Do you read the Bible regularly? Do you have a devotional life? Do you worship with the Jesus community? Do you practice the spiritual disciplines? If the answer is "yes," that's good. But these are not the signs of spiritual maturity. If they indicated maturity, then the Pharisees would be the most mature.
John Ortberg writes:
"We have to measure spiritual maturity in such a way that the Pharisees don’t win. Otherwise, we’ll just produce Pharisees. But in churches, that’s what we do a lot, because we try to mass produce it and put everybody through a program. We measure devotional practices instead of what kind of persons we are actually producing." (In Dallas Willard, Living in Christ's Presence: Final Words on Heaven and the Kingdom of God, p. 67)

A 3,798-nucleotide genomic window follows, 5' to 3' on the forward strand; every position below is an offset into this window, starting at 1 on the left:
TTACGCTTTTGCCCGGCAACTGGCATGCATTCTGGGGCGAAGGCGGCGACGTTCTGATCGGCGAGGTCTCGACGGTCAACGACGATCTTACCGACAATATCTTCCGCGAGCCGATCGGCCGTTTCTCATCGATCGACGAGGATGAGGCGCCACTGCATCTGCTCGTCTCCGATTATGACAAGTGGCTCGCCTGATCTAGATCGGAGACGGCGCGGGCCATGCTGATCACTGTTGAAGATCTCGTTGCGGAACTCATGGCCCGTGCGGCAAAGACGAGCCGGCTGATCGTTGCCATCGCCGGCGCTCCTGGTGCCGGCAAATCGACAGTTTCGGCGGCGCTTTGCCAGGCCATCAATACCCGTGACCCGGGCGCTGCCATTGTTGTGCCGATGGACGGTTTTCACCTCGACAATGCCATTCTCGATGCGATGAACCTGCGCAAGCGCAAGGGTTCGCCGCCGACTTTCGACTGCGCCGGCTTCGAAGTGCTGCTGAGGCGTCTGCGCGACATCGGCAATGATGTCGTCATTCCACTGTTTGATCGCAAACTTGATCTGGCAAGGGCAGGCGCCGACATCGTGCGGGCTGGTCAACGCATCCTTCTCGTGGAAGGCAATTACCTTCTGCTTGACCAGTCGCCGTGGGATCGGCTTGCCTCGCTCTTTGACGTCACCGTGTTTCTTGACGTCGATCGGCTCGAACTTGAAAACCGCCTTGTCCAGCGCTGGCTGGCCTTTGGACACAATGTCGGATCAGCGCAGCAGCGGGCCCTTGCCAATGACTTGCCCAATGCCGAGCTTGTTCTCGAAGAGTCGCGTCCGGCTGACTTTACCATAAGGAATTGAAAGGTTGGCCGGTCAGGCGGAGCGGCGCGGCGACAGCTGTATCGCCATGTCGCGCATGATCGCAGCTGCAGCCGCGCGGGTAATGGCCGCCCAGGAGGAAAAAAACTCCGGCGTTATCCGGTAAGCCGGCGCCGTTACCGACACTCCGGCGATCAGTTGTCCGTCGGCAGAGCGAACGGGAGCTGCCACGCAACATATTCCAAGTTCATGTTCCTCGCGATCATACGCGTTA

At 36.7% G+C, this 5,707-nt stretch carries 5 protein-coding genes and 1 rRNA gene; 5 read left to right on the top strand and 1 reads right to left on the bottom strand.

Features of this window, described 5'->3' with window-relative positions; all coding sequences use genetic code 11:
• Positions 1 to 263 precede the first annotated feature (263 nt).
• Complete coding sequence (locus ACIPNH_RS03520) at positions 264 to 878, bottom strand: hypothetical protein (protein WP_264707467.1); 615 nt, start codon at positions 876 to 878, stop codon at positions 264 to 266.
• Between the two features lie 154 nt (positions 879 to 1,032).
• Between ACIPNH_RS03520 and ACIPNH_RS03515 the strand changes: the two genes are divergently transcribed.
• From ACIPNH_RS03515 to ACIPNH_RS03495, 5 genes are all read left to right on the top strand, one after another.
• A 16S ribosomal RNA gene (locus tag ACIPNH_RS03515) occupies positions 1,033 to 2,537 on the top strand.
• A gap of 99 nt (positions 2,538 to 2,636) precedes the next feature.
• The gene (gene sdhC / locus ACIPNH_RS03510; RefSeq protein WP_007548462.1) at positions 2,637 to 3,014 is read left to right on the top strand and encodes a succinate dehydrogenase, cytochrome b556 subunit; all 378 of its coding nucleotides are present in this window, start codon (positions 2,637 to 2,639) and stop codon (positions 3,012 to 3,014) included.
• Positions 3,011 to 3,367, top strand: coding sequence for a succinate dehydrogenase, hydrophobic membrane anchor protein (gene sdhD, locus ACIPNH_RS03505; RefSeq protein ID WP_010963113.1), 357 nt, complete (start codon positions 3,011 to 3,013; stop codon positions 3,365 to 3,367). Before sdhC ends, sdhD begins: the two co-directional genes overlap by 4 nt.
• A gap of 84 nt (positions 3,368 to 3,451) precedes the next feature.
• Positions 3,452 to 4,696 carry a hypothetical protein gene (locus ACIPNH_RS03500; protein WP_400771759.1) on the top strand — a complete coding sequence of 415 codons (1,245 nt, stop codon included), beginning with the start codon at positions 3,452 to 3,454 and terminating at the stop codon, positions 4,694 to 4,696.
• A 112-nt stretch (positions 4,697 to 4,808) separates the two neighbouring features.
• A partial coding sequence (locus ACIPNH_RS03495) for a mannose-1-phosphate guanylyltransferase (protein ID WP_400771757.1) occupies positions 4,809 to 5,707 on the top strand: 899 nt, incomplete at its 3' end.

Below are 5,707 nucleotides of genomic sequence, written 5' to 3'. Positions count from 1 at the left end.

The spirit of the disciplines is not for the sake of the disciplines, but for the purpose of becoming a certain kind of person. The disciplines escort us into the presence of God, which is the arena of our spiritual transformation.
The Bible is not for the purpose of having Bible studies and quoting Scripture, but for pointing us into relationship with God. Via the Spirit-empowered disciplines, God gets his hands on us, and we are transformed into greater and greater Christlikeness.
A person could legalistically follow the commands of God (like the Pharisees) and remain unchanged. Just as fruit matures because it has remained attached to the tree, our maturity comes, not by our efforts, but as a consequence of our attachment to God.